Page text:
Digitech’s patent pertained to “device profiles” and “methods of improving device profiles.” During digital photography, a capturing device can distort the color and spatial properties of a scene. Device profiles describe the color properties of both the source and output devices in order to counter the distortion. Digitech sued the defendants for infringing the “device profile” claims and methods for generating a “device profile.” The district court granted summary judgment of invalidity after finding that the subject matter of the asserted claims was ineligible under 35 U.S.C. § 101.
The Federal Circuit affirmed. The Federal Circuit found the “device profile” claims invalid because they pertained to subject matter that did not have a physical or tangible form. Instead, the “device profile” claims merely comprised “data” describing a device-dependent transformation. The Federal Circuit stated: “Data in its ethereal, non-physical form is simply information that does not fall under any [category of patent] eligible subject matter . . . .” Citing the Supreme Court decision Alice Corp v. CLS Bank International, 573 U.S. ___, No. 13-298 (June 19, 2014), the Federal Circuit determined that the patented method claimed an abstract idea “because it describes a process of organizing information through mathematical correlations and is not tied to a specific structure or machine.” The Federal Circuit held that, “[w]ithout additional limitations, a process that employs mathematical algorithms to manipulate existing information to generate additional information is not patent eligible.”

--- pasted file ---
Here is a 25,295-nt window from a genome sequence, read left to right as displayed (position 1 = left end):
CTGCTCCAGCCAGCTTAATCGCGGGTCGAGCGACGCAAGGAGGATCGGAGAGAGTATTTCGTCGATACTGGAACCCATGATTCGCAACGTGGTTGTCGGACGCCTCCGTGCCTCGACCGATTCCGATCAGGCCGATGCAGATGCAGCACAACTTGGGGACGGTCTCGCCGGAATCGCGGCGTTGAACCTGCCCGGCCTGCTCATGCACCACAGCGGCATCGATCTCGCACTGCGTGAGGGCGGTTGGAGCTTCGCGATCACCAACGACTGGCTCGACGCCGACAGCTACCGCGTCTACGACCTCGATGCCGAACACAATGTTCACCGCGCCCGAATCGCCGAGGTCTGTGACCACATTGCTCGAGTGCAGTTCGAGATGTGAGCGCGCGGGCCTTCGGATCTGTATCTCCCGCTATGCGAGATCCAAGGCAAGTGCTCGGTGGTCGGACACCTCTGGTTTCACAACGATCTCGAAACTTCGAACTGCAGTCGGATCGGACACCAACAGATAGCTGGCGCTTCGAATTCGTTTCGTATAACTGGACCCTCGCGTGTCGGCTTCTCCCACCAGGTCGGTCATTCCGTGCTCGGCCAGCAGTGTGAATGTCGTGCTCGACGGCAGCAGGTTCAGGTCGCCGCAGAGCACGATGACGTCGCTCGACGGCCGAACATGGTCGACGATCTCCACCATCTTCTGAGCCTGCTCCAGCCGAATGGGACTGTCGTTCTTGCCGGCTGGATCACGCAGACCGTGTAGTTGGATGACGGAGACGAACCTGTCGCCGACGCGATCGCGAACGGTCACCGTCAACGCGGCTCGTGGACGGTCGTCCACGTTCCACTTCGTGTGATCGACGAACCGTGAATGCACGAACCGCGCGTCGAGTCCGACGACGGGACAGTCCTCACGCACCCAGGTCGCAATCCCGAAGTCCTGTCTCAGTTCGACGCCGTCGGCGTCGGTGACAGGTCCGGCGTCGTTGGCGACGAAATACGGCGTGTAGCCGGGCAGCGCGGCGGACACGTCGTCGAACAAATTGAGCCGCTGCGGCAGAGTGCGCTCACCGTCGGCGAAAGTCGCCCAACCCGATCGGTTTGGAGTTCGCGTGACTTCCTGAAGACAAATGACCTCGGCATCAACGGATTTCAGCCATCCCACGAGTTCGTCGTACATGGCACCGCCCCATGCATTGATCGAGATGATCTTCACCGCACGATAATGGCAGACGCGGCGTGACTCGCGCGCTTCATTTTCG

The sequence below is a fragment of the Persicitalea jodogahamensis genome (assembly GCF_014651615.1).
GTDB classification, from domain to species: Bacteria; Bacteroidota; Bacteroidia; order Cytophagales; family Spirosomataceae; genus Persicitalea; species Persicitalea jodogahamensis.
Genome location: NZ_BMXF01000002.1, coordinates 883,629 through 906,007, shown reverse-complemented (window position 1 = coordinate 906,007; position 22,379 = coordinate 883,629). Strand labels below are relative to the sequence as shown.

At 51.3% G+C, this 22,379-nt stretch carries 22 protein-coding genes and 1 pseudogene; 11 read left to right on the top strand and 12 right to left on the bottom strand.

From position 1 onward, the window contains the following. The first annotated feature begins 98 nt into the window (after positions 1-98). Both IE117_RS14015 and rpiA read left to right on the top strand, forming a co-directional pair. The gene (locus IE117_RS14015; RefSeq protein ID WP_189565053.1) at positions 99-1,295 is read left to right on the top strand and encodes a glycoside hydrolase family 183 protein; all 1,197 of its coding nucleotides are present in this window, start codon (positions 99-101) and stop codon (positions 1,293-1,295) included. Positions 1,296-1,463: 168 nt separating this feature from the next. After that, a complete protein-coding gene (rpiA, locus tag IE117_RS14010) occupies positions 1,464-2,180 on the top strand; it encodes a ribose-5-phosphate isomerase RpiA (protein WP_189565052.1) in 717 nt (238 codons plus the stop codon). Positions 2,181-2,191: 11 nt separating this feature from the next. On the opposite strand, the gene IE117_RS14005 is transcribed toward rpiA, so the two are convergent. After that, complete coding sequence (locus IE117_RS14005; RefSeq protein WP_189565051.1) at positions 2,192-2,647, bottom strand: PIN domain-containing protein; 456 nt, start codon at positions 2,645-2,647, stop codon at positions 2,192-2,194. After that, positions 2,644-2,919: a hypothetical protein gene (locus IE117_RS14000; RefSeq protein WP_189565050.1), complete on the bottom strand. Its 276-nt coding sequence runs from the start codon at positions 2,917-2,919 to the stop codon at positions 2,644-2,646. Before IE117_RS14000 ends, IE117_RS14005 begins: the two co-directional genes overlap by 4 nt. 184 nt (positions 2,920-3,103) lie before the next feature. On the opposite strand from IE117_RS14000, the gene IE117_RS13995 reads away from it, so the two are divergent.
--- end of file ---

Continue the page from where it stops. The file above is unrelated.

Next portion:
Injunction Vacated in Light of Reexamination
In EPLUS, INC. v. LAWSON SOFTWARE, INC., Appeal No. 13-1506, the Federal Circuit vacated an injunction and a contempt order because both were based on a claim cancelled in reexamination.
The Federal Circuit had previously remanded this case to the district court for modification of a permanent injunction in light of the Federal Circuit’s holding on the invalidity and infringement of the asserted claims. On remand, the district court modified the injunction and found Lawson in civil contempt for violating the injunction. Lawson appealed the injunction again, as well as the contempt order.
The Federal Circuit vacated the injunction. It found no legal basis to enjoin Lawson’s conduct because the rights that the asserted claim previously conferred had ceased to exist as a result of the claim’s cancellation in reexamination. With regard to the civil contempt order, the Federal Circuit held that civil contempt sanctions must be set aside when the underlying injunction is reversed on appeal. The Federal Circuit stated that it had previously held that “the cancellation of a patent requires that non-final judgments be set aside because the ‘cancelled claims [a]re void ab initio.’” The Federal Circuit explained that the injunction was not considered final at the time the district court imposed civil contempt sanctions against Lawson and vacated the district court’s contempt order.
In dissent, Judge O’Malley disagreed with the majority on the issue of finality and argued that the majority should have considered the merits of Lawson’s appeal from the trial court’s civil contempt findings.